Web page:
Of course that’s for just a select few applications and awards, right? People were primarily thinking of eRA Commons through their lens, what they see in a scientific role (e.g., as a PI). But other people are engaged in grant applications. Most critically, PIs can’t just submit an application on their own. An authorized organizational respresentative (AOR)/signing official (SO) “has institutional authority to legally bind the institution in grants administration matters.” They are cleared to provide signatory approval of submissions, and you can’t submit a grant without them. The SO is typically in the sponsored programs office (and there should be more than one). Within eRA Commons, an SO has access to every NIH grant application across the organization. The SO can not only submit but also reject grant applications. They can create, updated, and delete eRA Commons accounts for almost every individual at their institution and manage other people’s eRA Commons access. Maybe hacking a PI’s eRA Commons account provides a low return, but the implications of accessing an SO’s account carry much more weight.

What about implementation?

Some pushback in my stream was about how 2FA would be done and how administrative support would access applications to input information for PIs.

NIH isn’t building a new system for 2FA from scratch. It will leverage the existing login.gov system, which is already in use for Trusted Traveler Programs, USAJOBS, and SAM. Folks at eRA Commons will begin piloting with a subset of users next year and develop the interface with user input.

login.gov enables multiple methods for 2FA—text, phone, authentication app, security key, backup codes. One concern that popped up in my feed was access while traveling abroad, and a pre-generated list of backup codes could address cases where text or phone aren’t readily available.

Some people raised the issue of how 2FA would interfere with enabling others to access someone’s eRA Commons account. Indeed it will. And frankly I think that’s part of the point. As far as NIH is concerned, you shouldn’t be sharing your login credentials with others, even trusted individuals you want working on your application or reports. User credentials are assumed to represent accountability to said user for actions. “I didn’t do <x>!” isn’t a defense when you contact the helpdesk and they see that your account did indeed do <x>.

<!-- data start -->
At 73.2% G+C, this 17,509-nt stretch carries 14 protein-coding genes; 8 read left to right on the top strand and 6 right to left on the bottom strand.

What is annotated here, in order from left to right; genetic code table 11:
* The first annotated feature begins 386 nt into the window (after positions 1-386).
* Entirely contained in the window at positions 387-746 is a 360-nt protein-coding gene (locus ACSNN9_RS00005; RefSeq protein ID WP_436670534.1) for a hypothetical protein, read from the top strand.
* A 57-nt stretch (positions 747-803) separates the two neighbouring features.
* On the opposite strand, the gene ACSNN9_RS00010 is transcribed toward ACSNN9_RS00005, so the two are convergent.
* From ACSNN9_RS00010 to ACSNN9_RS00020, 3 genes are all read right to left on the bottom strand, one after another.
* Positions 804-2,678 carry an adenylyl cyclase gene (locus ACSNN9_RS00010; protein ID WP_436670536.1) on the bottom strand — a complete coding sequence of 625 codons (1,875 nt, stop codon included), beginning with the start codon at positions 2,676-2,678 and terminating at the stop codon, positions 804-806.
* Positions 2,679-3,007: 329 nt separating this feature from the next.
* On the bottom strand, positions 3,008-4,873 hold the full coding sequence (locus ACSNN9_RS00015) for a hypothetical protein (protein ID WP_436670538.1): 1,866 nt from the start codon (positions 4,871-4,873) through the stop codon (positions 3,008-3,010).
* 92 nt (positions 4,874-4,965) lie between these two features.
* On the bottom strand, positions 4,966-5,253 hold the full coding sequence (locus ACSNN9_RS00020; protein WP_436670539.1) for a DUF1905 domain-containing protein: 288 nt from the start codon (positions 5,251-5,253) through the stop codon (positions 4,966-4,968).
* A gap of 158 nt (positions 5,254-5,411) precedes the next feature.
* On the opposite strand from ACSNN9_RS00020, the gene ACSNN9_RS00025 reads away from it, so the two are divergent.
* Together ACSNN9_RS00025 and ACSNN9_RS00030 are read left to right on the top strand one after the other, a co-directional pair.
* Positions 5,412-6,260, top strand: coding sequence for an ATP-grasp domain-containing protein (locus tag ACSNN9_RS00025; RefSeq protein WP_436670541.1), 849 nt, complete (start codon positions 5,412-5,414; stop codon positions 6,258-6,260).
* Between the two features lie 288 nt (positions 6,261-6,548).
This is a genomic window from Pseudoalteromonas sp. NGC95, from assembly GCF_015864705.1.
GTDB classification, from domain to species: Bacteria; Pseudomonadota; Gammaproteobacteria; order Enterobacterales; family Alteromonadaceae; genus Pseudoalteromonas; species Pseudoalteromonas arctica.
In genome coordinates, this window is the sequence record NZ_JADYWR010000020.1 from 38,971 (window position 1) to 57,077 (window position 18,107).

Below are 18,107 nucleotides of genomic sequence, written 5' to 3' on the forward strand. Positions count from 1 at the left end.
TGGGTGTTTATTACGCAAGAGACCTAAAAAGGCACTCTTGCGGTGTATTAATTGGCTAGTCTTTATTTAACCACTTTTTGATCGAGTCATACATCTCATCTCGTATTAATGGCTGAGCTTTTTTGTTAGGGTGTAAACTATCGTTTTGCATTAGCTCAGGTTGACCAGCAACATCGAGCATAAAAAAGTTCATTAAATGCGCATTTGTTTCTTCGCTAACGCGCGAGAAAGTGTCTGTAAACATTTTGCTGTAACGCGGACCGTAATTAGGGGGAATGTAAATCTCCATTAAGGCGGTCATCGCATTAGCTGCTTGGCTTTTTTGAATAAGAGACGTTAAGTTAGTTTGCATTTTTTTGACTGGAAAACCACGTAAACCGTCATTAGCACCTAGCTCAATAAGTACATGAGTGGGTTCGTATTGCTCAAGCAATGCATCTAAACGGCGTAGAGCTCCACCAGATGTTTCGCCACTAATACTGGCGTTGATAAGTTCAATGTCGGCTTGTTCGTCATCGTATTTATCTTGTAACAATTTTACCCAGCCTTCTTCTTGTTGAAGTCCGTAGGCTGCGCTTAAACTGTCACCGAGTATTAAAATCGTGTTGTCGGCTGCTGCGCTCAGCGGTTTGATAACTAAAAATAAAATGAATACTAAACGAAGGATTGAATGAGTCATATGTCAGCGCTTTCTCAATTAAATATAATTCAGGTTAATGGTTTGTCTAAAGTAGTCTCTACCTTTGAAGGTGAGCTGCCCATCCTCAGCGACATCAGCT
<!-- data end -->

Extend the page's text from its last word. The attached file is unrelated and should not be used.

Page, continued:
That doesn’t mean that PIs are left to handle grants administration activities on their own. The PI and/or SO can delegate other eRA Commons roles  to individuals within your organization, granting them access to edit RPPRs, initiate applications, administer training grants, etc. There are certain activities that can only be executed by specified roles. Only the SO or an ASSIST Access Manager (designated by the SO) can manage access to applications, which means contacting your sponsored programs office to add anyone other than PI and the person who initiated the application. Only the PI can route RPPRs to the SO, creating a stage of accountability for the PI in the reporting process. The advantage of delegations is that you can manage the level of access. It’s not all or nothing. Plus you don’t have to worry about one person changing your password and disrupting your (and maybe others’) access.

I’m not expecting people to embrace 2FA lovingly. I’ve dealt with it on different systems and experienced hassles and headaches it can produce. But perhaps a little context and knowledge about eRA Commons can promote some understanding, and maybe even grudging acceptance, of what’s to come. Either way, 2FA is on its way.